Know the boating facts

by Jeff Helsdon | August 1, 2023

Complying with provincial and federal rules of the water can seem daunting. There are Transport Canada safety regulations, Industry Canada standards for use of VHF radios, and provincial regulations to ensure you’re not transporting invasive species. The myriad rules are enforced by Ontario Provincial Police (OPP), the Canadian Coast Guard, and conservation officers. Here’s a look at what’s most important for staying safe, and compliant, on the water.

Keep it handy

OPP marine units frequently find boaters with life-jackets on board, but not accessible in the case of an emergency. For instance, storing life-jackets in the bow where someone would have to crawl on their hands and knees to access them is not acceptable, OPP Provincial Marine Co-ordinator Sgt. David Moffatt explained.

He suggested those not wearing a life-jacket should put it on the back of their seat. Accessibility is also important for other safety gear, such as buoyant throwing lines, that are required by federal regulations.


On the financial side, buyers of used boats must pay the tax on the trailer at the Ontario Ministry of Transportation when they plate it, but can now also pay the tax on the boat and motor there. Although some believe there is only tax on the boat, not the motor, Gullick said that is not the case and both are taxable.

Have your original card

Most boat owners know they need a Pleasure Craft Operator’s Card, or other proof of competency, if they have a motor on their boat. This also applies to electric motors. Boaters must also carry the original card, not a photocopy.

You pay for wake damage

Although speed limit signs don’t exist on most waters, Moffatt said boaters need to be travelling at a speed that allows them to take “early and defensive action to avoid collision.” This means not travelling too fast at night or in conditions where visibility is limited, and in areas of high traffic. Boaters are legally responsible for any damage caused by their wake. For example, if a boater is operating close to shore at a high speed and wake causes damage to a docked boat, the boater that caused the waves could be taken to court for the damages.


Boaters must have bow and stern lights, as well as an operating flashlight when on the water from sunset to sunrise, and in conditions of reduced visibility (such as fog). The stern light must be visible from 360 ̊ around the boat. Moffatt has heard of instances where tape was put on the front of the stern light to stop light pollution. This is not acceptable.

Have fresh flares

Large boats or any boat that travels more than one nautical mile from shore needs to have flares aboard. Be aware they expire after four years.

Renew your registration

Those who have boats with a motor larger than 9.9 horsepower must also licence their boat and display their registration number. What many boaters aren’t aware of is they need to renew the license every 10 years, and if a proposal before government goes ahead, it will be every five years, and there will be a $15 cost. Some sailboats will also need a license.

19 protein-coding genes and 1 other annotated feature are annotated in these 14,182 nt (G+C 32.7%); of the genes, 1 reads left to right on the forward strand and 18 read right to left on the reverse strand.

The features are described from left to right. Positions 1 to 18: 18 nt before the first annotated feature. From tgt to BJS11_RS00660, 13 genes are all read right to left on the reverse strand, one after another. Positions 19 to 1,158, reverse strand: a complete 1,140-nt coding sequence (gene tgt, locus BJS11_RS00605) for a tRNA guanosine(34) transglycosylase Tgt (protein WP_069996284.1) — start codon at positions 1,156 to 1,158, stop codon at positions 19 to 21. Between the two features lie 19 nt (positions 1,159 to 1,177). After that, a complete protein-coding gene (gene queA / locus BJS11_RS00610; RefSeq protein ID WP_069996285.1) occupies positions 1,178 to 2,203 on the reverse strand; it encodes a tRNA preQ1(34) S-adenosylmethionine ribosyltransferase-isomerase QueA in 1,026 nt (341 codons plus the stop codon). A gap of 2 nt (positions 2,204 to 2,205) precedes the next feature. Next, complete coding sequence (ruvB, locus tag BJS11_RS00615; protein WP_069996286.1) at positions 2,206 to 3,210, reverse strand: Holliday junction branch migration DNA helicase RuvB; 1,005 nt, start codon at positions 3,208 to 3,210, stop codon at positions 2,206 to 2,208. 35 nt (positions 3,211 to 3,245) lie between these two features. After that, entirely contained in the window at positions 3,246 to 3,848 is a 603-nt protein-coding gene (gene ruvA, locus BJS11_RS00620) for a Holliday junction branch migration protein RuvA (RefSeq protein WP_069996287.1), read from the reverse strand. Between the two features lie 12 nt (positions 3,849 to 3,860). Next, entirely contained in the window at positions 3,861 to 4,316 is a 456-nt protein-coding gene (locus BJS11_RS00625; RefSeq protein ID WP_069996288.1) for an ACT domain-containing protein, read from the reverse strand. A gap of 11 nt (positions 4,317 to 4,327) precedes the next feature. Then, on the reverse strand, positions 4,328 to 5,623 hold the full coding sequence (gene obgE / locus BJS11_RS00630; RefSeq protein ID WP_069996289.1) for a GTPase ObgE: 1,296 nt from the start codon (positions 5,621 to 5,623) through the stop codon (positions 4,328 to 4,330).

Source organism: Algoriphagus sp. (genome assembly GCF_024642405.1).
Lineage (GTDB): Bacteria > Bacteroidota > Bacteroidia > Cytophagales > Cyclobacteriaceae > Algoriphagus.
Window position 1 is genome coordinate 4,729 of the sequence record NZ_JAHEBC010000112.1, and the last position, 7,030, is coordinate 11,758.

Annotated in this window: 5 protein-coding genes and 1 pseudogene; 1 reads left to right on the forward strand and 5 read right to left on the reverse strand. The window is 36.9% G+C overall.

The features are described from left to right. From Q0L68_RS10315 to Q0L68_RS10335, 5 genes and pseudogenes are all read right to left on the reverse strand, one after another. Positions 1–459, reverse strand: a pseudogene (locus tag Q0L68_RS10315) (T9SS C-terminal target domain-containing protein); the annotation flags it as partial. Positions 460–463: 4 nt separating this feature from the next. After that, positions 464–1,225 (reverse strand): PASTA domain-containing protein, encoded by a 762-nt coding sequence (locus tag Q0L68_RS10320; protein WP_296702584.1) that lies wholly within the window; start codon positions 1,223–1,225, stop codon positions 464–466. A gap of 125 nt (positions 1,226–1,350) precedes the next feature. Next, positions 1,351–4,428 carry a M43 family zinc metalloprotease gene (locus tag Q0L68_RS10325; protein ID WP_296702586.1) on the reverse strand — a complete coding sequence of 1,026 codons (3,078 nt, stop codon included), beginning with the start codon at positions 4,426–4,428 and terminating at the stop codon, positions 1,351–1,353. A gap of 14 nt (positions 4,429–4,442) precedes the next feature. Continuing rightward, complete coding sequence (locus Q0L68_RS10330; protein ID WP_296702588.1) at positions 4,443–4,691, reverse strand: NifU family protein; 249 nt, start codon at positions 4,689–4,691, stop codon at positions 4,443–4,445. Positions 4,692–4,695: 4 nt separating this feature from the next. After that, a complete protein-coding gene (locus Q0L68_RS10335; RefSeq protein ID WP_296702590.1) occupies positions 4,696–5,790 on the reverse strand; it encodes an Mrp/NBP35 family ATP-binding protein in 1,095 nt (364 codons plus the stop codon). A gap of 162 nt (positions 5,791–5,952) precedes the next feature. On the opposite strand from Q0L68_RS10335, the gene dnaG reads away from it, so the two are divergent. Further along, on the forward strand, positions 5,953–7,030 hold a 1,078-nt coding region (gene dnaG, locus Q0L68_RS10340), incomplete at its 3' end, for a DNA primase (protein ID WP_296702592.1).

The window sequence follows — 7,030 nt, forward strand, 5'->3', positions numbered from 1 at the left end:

Licensed to talk

If there is a VHF marine radio in the boat, the operator must have a restricted operator’s certificate, according to Canadian Power Squadron (CPS) manager of special programs, John Gullick. While some believe they are okay if they don’t turn the radio on, or talk on it, Gullick stressed that’s not the case. There is a Canadian station licence issued by Industry Canada for these radios, which is not needed on Canadian waters but is in the US.


Federal regulations require any boat with a built-in fuel tank, inboard engine or gas-operated appliances to have a 5BC fire extinguisher on board. It must be charged.

Engine cutoff

New rules coming into effect will require operators of boats with an emergency disconnect to use it when on plane when in US waters.

Clean it up

New provincial regulations require the owner of any watercraft, from kayak to power boat, to drain the bilge water and remove any aquatic plants, animals, and algae from their craft and trailer before traversing overland to another water body.

Drinking laws

Alcohol may only be consumed on a boat if it has permanent sleeping quarters, cooking appliances, and a toilet, and is attached to the ground somehow by anchoring or docking. The key word is permanent with this law, Moffatt pointed out.

Trailer inspection not needed

There has been confusion regarding trailer inspections for large boats and certification for vehicles pulling them. The good news is, in 2019, pick-up trucks and trailers for personal use were made exempt from the annual inspection and displaying the yellow sticker.


In the eyes of provincial conservation officers, a boat is treated the same as any other vehicle. Hunters can’t shoot from a vehicle, and the same applies on water.

According to NDMNRF Provincial Enforcement Specialist David Critchlow, this means no shooting from any boat with a motor attached that provides a means of propulsion. Even if the motor is turned off. This means no shooting from a motorized boat when travelling down a river in search of moose.

Waterfowling exception

You can hunt for migratory birds and double-breasted cormorant, as long your motor is turned off and not moving (the motor can stay in the water).

The motor can also be used when chasing crippled birds, but the hunter can’t shoot until forward motion has ceased and the motor is turned off.

Originally published in the July 2022 issue of Ontario OUT of DOORS

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  1. Wayne Scrimshaw wrote: You do not need flares when over 1 mile from shore. This requirement is based on the size of your boat not the distance from shore.